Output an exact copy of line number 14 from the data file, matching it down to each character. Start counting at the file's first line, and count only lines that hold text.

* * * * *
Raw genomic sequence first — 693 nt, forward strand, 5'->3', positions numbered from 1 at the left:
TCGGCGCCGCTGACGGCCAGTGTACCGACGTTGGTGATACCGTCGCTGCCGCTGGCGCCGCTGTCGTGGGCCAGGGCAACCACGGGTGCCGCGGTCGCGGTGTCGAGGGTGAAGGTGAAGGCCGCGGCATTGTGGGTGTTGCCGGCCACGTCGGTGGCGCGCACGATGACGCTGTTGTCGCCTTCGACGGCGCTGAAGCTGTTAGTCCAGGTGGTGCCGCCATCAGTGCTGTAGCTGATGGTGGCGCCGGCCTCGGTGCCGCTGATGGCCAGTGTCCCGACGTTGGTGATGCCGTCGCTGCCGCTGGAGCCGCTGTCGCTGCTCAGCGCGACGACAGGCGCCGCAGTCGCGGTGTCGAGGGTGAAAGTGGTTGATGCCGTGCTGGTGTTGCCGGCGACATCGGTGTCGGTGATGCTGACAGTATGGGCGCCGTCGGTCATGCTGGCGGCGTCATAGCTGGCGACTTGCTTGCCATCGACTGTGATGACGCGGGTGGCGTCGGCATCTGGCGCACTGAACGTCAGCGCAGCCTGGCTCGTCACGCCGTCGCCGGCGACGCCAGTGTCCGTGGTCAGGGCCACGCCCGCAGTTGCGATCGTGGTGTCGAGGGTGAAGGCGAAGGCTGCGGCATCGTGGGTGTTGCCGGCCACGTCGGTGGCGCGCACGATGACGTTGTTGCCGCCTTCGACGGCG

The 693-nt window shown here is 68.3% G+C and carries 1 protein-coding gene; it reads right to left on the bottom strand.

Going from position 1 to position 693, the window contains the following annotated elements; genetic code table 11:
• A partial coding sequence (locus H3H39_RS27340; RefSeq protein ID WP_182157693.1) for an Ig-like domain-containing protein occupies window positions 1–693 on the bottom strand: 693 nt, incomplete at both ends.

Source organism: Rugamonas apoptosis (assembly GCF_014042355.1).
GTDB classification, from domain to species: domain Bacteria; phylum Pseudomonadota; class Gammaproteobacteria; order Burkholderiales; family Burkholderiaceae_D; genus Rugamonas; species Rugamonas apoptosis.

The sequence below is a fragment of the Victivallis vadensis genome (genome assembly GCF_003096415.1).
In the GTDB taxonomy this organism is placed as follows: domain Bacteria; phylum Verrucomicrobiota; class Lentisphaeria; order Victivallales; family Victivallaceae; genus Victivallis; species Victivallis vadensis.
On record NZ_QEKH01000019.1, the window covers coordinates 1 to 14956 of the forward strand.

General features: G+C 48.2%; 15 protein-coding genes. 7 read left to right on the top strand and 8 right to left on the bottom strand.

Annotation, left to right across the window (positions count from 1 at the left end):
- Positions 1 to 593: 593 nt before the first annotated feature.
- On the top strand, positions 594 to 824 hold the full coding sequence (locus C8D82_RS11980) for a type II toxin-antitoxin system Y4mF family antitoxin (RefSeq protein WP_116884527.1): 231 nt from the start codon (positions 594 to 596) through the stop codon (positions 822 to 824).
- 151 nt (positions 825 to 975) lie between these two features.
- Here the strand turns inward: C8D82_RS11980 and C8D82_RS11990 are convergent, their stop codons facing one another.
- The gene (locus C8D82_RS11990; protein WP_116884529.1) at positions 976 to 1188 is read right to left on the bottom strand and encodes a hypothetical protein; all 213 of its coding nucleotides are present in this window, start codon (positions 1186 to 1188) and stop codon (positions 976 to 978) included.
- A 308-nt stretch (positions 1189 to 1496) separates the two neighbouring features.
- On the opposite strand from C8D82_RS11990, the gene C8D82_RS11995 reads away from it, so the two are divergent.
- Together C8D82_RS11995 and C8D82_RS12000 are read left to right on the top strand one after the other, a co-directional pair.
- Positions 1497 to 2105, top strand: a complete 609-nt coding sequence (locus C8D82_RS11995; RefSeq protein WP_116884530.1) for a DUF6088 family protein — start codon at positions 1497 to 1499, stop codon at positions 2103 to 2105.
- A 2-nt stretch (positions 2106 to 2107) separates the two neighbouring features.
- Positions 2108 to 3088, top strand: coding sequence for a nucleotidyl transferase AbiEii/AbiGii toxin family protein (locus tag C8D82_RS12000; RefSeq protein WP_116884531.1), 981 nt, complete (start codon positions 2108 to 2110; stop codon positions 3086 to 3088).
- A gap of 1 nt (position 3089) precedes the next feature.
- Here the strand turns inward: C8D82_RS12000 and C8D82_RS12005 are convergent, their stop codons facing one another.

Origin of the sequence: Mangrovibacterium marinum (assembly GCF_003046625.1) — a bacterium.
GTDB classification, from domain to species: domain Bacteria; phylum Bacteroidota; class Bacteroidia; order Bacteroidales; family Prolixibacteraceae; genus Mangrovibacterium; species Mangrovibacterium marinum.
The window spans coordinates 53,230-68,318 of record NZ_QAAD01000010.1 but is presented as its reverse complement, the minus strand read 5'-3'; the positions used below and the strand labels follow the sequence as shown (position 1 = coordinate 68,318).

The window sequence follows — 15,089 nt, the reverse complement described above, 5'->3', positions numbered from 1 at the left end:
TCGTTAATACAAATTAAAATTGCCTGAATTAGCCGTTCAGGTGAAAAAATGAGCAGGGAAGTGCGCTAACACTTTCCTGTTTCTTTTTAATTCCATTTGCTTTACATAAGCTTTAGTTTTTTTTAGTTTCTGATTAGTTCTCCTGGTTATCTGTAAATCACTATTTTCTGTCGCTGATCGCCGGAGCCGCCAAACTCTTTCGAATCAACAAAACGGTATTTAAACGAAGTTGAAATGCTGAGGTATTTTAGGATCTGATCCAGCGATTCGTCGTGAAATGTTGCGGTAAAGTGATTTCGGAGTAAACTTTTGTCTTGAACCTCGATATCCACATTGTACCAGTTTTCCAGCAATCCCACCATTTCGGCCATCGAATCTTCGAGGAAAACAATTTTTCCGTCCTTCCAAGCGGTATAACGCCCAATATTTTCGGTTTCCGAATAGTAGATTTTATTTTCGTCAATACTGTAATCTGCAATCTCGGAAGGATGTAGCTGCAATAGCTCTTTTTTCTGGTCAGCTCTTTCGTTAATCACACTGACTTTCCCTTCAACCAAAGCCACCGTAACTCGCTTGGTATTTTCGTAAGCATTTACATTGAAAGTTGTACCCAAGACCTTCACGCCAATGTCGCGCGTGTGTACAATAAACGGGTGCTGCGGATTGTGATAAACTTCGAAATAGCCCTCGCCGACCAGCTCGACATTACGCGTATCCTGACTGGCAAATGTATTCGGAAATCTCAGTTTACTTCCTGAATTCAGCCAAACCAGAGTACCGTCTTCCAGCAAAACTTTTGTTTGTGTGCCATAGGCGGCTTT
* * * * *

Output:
- On the top strand, positions 594 to 824 hold the full coding sequence (locus C8D82_RS11980) for a type II toxin-antitoxin system Y4mF family antitoxin (RefSeq protein WP_116884527.1): 231 nt from the start codon (positions 594 to 596) through the stop codon (positions 822 to 824).